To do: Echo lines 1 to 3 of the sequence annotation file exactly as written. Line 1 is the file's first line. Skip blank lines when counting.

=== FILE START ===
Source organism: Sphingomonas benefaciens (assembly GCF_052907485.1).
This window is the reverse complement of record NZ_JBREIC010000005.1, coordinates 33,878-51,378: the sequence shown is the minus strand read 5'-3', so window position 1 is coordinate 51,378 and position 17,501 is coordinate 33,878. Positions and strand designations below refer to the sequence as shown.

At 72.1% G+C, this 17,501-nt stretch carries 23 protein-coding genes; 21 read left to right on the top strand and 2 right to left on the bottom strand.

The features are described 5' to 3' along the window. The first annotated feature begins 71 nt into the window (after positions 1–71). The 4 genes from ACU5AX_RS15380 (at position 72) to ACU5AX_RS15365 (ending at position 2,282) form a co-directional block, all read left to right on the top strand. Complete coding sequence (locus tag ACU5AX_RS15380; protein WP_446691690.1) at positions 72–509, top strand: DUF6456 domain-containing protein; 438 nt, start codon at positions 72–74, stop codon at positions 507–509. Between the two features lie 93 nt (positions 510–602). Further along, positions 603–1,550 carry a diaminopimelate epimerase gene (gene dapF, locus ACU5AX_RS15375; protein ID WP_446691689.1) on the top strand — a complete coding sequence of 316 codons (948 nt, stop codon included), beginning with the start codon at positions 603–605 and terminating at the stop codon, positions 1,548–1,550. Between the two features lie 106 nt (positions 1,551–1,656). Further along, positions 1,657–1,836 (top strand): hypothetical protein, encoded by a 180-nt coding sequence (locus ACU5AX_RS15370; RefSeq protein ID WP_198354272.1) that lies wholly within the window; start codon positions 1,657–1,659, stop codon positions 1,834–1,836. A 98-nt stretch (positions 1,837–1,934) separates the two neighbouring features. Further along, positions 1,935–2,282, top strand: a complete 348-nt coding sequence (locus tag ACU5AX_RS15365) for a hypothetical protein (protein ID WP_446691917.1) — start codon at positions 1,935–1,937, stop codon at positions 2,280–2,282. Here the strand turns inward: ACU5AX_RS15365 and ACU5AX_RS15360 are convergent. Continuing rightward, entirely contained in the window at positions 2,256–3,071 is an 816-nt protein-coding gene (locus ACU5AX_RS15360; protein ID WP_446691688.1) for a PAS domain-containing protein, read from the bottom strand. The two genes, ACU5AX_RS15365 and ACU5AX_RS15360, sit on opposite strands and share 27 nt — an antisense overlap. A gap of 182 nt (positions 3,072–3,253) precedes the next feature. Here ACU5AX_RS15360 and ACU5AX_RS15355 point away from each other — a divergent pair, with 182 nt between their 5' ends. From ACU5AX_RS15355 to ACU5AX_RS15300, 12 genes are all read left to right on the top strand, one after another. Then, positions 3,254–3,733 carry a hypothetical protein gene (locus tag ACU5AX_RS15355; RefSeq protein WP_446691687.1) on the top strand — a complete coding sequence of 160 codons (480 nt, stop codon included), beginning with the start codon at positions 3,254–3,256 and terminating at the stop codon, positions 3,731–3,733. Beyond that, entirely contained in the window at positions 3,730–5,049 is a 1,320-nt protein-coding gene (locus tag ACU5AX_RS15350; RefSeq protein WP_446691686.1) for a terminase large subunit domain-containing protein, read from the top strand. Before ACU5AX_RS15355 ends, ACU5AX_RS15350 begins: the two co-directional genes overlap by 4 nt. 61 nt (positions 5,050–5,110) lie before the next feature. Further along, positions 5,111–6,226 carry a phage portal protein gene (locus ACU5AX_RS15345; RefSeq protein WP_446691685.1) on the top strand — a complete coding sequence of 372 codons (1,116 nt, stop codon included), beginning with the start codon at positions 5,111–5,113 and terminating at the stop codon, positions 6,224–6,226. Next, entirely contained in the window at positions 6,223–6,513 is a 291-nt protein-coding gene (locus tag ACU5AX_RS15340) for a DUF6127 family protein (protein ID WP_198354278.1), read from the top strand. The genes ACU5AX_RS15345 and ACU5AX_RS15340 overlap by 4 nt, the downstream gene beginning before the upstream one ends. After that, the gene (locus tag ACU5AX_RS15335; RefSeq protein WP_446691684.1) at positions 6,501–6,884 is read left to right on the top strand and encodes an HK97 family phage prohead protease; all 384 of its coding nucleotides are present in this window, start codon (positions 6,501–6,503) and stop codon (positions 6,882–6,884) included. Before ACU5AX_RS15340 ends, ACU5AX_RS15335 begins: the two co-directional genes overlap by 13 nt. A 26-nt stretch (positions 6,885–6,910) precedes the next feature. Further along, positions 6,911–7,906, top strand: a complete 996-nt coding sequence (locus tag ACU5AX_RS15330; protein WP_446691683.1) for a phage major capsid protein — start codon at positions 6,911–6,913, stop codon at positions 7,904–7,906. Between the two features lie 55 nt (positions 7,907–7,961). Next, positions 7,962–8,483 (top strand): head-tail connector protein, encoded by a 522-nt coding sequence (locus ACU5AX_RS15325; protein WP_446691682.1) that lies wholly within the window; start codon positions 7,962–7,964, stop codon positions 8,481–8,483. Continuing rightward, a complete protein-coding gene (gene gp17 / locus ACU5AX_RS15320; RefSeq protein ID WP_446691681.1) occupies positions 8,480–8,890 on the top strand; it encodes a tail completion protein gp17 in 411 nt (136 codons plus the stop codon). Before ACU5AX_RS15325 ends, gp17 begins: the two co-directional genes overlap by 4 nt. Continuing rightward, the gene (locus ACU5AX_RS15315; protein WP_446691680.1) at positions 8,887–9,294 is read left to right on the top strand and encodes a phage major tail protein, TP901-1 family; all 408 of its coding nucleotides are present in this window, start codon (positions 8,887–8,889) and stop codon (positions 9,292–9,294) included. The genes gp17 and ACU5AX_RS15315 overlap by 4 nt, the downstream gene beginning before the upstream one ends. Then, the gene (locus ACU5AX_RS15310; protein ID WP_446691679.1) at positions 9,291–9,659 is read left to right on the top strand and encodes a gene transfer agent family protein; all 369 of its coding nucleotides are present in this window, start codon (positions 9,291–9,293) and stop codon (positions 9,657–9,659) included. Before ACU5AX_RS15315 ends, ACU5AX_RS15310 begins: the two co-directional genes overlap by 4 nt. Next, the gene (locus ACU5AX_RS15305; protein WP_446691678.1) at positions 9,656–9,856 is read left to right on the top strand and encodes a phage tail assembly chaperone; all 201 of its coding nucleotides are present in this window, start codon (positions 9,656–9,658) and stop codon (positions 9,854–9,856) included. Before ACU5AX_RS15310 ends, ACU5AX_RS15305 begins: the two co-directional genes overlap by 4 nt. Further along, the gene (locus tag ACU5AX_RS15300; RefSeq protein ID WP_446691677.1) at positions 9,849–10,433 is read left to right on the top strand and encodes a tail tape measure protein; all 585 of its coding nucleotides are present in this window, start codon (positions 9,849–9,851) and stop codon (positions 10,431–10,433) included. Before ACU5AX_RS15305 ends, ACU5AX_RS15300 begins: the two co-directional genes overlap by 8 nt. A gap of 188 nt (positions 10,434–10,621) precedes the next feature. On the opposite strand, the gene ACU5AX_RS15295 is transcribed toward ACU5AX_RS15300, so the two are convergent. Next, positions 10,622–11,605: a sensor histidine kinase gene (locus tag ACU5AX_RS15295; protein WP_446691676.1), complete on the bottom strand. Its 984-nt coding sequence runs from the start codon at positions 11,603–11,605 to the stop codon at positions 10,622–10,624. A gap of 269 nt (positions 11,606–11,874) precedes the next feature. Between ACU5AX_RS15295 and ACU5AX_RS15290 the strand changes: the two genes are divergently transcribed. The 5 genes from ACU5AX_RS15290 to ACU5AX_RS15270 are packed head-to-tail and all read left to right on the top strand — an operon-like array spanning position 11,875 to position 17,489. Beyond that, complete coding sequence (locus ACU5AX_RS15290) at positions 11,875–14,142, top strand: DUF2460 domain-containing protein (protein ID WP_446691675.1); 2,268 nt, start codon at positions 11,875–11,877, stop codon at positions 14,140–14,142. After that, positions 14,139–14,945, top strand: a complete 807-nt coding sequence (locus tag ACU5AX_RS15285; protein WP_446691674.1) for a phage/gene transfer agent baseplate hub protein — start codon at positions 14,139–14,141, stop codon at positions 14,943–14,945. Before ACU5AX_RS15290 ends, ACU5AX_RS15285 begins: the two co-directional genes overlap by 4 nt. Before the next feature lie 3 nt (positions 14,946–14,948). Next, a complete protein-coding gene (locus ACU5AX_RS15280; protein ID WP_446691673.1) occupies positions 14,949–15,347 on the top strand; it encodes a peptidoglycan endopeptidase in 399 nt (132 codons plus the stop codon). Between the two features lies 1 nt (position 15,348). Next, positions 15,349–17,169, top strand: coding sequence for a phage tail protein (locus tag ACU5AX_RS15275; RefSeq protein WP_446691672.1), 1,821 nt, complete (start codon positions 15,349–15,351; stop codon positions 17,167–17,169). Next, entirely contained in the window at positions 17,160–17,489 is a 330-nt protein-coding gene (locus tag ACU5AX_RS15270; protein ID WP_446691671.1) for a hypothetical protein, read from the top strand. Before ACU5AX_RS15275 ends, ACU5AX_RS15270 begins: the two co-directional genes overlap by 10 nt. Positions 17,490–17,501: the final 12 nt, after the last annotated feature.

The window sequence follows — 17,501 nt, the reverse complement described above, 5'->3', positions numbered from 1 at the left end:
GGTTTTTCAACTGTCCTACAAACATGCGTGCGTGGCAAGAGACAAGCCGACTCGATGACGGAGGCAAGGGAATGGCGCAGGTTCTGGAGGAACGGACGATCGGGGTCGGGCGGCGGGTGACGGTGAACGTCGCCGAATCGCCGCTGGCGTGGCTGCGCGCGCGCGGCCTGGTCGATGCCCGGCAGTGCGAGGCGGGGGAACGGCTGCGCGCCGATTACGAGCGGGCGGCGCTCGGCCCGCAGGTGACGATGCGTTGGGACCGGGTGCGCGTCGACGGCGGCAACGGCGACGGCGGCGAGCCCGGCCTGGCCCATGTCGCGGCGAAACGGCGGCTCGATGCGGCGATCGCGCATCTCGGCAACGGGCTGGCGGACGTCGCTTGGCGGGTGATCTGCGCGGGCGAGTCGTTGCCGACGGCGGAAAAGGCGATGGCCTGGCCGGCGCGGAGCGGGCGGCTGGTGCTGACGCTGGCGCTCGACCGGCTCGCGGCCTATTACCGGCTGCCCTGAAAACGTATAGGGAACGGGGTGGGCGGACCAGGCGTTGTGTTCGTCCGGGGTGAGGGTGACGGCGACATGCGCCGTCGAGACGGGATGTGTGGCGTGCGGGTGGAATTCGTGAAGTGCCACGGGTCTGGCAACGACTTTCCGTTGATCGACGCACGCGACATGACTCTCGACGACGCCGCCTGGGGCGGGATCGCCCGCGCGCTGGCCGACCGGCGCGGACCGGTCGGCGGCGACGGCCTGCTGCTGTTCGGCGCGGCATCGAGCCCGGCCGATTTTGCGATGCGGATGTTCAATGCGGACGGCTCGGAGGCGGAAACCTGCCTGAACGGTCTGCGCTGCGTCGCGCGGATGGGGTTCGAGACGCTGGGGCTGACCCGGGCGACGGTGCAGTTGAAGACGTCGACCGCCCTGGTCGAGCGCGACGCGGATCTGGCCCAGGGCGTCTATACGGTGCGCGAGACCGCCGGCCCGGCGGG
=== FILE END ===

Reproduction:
Source organism: Sphingomonas benefaciens (assembly GCF_052907485.1).
This window is the reverse complement of record NZ_JBREIC010000005.1, coordinates 33,878-51,378: the sequence shown is the minus strand read 5'-3', so window position 1 is coordinate 51,378 and position 17,501 is coordinate 33,878. Positions and strand designations below refer to the sequence as shown.

At 72.1% G+C, this 17,501-nt stretch carries 23 protein-coding genes; 21 read left to right on the top strand and 2 right to left on the bottom strand.